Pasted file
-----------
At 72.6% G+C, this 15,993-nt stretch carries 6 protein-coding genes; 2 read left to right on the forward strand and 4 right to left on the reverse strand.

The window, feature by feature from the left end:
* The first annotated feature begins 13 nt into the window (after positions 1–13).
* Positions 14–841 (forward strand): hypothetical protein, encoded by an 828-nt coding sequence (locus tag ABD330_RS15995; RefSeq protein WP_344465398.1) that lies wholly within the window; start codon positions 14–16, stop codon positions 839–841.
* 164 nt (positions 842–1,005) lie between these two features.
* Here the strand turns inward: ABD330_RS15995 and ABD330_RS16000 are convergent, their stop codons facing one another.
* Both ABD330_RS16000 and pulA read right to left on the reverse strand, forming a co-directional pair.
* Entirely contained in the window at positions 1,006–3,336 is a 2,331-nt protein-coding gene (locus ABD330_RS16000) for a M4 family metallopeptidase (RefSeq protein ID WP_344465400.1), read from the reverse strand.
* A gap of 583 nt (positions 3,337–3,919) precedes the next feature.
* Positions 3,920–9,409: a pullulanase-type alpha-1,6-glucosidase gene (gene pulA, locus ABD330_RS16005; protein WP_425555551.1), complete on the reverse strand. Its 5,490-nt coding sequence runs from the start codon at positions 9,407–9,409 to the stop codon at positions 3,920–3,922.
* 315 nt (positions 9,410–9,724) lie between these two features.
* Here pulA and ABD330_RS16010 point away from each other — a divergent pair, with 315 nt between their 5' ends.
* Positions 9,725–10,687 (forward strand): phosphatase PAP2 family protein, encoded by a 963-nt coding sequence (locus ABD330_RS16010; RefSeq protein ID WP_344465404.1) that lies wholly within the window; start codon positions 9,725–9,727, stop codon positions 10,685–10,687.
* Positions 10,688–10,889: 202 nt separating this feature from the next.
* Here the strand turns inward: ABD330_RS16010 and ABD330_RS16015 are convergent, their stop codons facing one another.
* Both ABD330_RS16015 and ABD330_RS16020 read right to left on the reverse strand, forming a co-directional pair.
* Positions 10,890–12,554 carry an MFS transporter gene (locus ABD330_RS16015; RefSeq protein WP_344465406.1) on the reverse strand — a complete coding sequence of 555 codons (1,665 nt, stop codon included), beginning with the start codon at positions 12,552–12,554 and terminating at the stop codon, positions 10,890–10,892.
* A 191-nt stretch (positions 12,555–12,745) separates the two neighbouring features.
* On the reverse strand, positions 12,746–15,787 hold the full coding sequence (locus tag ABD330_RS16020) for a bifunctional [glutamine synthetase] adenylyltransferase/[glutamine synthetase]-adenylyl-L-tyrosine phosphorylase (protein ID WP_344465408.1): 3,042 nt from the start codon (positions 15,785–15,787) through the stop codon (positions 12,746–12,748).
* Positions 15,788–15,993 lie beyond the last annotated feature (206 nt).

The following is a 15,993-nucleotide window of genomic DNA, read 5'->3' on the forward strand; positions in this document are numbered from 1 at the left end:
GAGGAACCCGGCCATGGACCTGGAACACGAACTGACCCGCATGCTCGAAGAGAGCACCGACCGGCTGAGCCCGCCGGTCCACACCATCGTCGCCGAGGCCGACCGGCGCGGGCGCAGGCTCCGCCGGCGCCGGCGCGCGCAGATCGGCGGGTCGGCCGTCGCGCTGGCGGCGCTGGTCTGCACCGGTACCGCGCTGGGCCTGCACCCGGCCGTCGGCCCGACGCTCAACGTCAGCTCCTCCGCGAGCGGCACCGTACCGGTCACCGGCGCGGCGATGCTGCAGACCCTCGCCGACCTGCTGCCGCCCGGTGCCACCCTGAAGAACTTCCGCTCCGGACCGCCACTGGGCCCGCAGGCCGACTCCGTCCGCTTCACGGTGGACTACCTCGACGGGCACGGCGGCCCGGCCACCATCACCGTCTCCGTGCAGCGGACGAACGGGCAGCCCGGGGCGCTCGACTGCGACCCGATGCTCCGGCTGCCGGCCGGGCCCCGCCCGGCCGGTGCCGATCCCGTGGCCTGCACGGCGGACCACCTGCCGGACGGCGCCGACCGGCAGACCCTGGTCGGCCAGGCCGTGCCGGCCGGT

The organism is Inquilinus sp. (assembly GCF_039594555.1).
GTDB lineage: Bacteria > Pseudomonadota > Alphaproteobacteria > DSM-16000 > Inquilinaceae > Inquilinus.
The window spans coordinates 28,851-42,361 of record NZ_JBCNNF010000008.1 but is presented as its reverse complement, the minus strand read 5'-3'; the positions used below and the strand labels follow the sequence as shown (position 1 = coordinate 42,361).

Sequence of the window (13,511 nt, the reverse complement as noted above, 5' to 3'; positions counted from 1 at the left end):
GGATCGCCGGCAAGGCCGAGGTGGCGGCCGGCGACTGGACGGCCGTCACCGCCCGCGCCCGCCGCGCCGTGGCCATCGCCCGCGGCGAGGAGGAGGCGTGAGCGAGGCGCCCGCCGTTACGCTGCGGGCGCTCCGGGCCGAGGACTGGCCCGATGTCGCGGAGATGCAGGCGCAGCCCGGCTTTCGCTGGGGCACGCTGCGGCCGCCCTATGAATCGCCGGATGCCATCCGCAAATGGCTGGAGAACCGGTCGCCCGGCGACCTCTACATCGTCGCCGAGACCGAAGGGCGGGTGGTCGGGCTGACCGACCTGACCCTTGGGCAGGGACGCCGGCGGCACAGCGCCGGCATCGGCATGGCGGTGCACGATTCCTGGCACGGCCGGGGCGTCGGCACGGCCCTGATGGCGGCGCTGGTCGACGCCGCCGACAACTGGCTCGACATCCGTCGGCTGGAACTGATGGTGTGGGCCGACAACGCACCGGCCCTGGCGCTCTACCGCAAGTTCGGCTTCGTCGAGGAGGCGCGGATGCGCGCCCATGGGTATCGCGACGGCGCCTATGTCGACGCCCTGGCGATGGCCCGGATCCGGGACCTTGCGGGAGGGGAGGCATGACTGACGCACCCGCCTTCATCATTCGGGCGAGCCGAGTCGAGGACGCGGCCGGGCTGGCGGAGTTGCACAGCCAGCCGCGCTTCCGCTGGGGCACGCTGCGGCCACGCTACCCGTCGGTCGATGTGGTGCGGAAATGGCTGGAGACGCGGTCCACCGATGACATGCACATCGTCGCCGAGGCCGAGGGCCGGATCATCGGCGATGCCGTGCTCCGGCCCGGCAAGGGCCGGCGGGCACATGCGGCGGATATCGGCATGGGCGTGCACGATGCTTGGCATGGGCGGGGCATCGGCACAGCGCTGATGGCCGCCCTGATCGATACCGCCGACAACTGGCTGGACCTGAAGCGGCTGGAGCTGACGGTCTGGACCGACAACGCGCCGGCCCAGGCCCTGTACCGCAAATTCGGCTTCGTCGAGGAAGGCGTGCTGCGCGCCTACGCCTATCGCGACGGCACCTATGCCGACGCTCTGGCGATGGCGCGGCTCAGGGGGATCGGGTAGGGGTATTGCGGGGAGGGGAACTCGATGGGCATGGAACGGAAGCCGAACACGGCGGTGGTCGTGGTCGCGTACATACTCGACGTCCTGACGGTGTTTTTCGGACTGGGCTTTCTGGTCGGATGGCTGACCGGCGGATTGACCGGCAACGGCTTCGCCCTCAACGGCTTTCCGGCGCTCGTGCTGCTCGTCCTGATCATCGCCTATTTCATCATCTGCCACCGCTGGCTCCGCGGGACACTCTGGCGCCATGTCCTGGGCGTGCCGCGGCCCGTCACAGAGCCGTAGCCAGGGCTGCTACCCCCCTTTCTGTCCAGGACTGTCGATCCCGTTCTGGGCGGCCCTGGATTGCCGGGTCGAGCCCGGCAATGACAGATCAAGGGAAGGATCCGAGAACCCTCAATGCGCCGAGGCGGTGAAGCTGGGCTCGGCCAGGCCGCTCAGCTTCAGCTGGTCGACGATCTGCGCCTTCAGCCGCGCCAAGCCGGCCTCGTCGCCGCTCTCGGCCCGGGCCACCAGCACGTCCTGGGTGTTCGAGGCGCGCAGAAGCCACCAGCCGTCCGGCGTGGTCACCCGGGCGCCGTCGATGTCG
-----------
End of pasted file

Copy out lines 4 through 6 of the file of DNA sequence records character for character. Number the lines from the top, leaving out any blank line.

* Positions 14–841 (forward strand): hypothetical protein, encoded by an 828-nt coding sequence (locus tag ABD330_RS15995; RefSeq protein WP_344465398.1) that lies wholly within the window; start codon positions 14–16, stop codon positions 839–841.
* 164 nt (positions 842–1,005) lie between these two features.
* Here the strand turns inward: ABD330_RS15995 and ABD330_RS16000 are convergent, their stop codons facing one another.